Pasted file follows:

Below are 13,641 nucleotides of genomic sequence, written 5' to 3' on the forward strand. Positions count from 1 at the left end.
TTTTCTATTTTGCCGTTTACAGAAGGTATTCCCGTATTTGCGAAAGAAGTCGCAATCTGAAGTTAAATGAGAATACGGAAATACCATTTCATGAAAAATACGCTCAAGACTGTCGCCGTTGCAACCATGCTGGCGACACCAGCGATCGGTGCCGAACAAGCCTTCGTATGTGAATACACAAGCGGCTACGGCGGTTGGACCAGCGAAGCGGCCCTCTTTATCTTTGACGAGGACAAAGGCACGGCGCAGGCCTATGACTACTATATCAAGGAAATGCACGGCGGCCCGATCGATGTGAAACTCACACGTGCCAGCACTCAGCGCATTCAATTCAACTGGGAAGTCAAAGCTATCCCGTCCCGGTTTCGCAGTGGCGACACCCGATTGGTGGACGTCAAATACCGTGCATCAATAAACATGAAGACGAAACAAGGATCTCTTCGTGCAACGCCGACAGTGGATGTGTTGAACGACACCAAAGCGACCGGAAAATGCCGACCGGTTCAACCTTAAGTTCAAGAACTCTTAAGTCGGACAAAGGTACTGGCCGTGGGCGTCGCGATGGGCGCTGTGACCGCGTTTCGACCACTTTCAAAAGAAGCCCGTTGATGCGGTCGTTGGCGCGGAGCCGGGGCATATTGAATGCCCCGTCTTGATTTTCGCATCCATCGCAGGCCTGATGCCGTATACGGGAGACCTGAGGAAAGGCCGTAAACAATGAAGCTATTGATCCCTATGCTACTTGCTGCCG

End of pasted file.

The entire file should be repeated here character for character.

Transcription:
Below are 13,641 nucleotides of genomic sequence, written 5' to 3' on the forward strand. Positions count from 1 at the left end.
TTTTCTATTTTGCCGTTTACAGAAGGTATTCCCGTATTTGCGAAAGAAGTCGCAATCTGAAGTTAAATGAGAATACGGAAATACCATTTCATGAAAAATACGCTCAAGACTGTCGCCGTTGCAACCATGCTGGCGACACCAGCGATCGGTGCCGAACAAGCCTTCGTATGTGAATACACAAGCGGCTACGGCGGTTGGACCAGCGAAGCGGCCCTCTTTATCTTTGACGAGGACAAAGGCACGGCGCAGGCCTATGACTACTATATCAAGGAAATGCACGGCGGCCCGATCGATGTGAAACTCACACGTGCCAGCACTCAGCGCATTCAATTCAACTGGGAAGTCAAAGCTATCCCGTCCCGGTTTCGCAGTGGCGACACCCGATTGGTGGACGTCAAATACCGTGCATCAATAAACATGAAGACGAAACAAGGATCTCTTCGTGCAACGCCGACAGTGGATGTGTTGAACGACACCAAAGCGACCGGAAAATGCCGACCGGTTCAACCTTAAGTTCAAGAACTCTTAAGTCGGACAAAGGTACTGGCCGTGGGCGTCGCGATGGGCGCTGTGACCGCGTTTCGACCACTTTCAAAAGAAGCCCGTTGATGCGGTCGTTGGCGCGGAGCCGGGGCATATTGAATGCCCCGTCTTGATTTTCGCATCCATCGCAGGCCTGATGCCGTATACGGGAGACCTGAGGAAAGGCCGTAAACAATGAAGCTATTGATCCCTATGCTACTTGCTGCCG